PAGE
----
“We saw many animals, from lions to hippos, the only animal we did not see is a rhino,” he remembers.

Rhinos are now an endangered species, rarely seen after devastating years of illegal hunting and selling of their horns in the black markets across the world.

The Tanzanian government had to painstakingly undertake initiatives to protect the rhino population and make sure that the future generation will be able to still come to national parks and see the animals, and not only read them in the books once they are extinct.

Unlike fifty years ago when he went on safari as a teen, the conditions in our national parks have truly changed.

“What shocked me a little was the crowds of tourists, and the many cars in our parks, that was not the case, I know we need the foreign exchange earnings that come from tourism. I think it goes with the territory,” he reasoned.

Mr Muganda still thinks there is a need to somehow to manage the influx of tourists to avoid the environmental damage that comes with it.

He thinks Tanzania has to market other parts of Tanzania like the Southern Circuit which has similar wild animals that tourists go to see in the Northern Circuit so that the huge population of tourists can be distributed to other parts of the country and ease the intake that is currently experienced in Ngorongoro and Serengeti.

“I know Mikumi and Selous are well advertised but there are some national parks that are still unknown to tourists,” he said.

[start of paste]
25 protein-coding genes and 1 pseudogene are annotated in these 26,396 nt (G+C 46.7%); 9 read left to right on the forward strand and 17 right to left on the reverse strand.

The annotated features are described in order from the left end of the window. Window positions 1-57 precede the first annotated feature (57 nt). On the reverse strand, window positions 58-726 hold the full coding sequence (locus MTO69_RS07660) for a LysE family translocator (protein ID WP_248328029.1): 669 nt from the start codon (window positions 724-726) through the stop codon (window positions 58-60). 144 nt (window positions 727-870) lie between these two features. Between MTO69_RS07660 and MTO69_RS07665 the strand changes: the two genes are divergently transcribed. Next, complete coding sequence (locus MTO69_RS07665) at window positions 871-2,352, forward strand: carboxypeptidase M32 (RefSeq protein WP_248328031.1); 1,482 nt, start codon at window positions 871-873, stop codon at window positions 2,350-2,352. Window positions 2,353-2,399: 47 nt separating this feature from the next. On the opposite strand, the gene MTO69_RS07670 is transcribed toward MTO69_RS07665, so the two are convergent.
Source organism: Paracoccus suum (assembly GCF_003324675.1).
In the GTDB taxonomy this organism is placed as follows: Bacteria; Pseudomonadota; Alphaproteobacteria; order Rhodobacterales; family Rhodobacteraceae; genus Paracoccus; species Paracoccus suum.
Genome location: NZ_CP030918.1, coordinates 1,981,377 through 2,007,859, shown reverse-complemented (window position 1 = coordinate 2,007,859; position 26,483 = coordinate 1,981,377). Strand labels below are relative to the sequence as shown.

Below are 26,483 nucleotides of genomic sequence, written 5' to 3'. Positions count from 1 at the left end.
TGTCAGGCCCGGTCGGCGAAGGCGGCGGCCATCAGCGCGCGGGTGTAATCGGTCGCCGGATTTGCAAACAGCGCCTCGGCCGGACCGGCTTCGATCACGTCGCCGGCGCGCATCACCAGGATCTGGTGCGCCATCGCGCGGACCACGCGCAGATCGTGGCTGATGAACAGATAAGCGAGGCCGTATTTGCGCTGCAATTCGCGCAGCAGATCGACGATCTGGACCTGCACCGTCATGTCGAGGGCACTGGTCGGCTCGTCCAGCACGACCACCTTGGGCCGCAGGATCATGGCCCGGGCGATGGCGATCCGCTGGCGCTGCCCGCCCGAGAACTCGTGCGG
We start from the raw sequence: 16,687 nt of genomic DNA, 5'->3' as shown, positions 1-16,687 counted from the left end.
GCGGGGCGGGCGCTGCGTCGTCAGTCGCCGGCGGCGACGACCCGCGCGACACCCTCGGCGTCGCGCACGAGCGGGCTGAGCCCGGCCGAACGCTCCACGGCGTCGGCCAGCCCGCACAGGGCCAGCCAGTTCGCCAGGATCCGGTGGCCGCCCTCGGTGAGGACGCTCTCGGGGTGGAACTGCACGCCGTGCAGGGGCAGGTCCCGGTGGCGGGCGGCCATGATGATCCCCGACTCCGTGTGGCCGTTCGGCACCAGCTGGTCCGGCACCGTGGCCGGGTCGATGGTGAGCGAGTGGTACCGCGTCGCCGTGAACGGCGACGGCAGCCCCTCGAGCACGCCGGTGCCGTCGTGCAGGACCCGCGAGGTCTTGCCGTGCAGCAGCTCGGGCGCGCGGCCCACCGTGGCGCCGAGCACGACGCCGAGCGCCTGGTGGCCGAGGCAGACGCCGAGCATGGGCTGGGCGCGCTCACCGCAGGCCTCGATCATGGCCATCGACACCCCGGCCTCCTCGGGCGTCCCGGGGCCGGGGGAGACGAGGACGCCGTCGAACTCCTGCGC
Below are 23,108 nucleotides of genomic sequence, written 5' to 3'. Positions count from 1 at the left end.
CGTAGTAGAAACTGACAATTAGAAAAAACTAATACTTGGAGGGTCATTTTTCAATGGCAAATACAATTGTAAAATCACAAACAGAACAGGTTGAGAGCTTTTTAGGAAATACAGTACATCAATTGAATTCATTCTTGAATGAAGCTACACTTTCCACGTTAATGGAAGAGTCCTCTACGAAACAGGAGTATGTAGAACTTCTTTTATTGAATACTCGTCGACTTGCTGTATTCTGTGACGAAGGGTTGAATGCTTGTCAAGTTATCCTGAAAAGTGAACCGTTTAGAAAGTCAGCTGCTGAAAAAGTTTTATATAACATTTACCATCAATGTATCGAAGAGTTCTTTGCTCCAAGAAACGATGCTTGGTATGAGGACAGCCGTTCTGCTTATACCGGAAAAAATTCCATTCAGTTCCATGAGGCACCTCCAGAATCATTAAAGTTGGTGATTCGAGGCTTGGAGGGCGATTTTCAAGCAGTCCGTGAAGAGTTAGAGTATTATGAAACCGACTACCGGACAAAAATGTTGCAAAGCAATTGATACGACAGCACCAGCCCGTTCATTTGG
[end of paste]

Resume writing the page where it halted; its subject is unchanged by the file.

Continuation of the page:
He insists on constantly marketing Tanzania hidden beauty, places that tourists would love to visit, and not only Kilimanjaro, Serengeti, and Zanzibar.

“There is so much beauty in the southern part of the country, we just have to show it to them,” he said.

American cartoons like Simba, the hakuna Matata phrase in the popular animation film have really played a big part in advertising African safari to Americans, and to attract young tourists like Mr Muganda’s granddaughter.

Tanzania has to embed tourist attractions in these popular western animations based in African wildlife.

The visit to national parks has profoundly helped his granddaughter understand Africa and Tanzania more.

But Mr Muganda is still insistent on teaching her the difference between a zoo and a national park.

“At the zoo, it’s just a quick trip to see caged animals, but here at the park we drove for hours seeing the animals in the wilderness and I want her to know that," he said.

Mr Muganda couldn’t be happier with his visit, Ngorongoro lived up to its reputation “My most memorable time was seeing Ngorongoro crater from above, the view is breathtaking,” he said.

His wife was happy to spend time with him in the wilderness away from the busy city life, and his pastor was jubilant, he couldn’t wait to go back home to show his friends the pictures he took and share his experience.

“Our pastor said people are going to be so jealous of his opportunity to go on safari,” Mr Muganda said with a laugh.

Going on safari for an American is a rare opportunity and a life-changing experience, and having an American happy after hours on a tour seeing the wildlife is a positive feedback all tourism stakeholders in Tanzania would be happy to hear.

Tourism plays a very vital role in Tanzania’s economy, and adapting with the modern challenges in the tourism sector includes addressing concerns to protect our environment while making sure a tourist has an incredible time on safari that they will surely return again with more friends to visit Tanzania.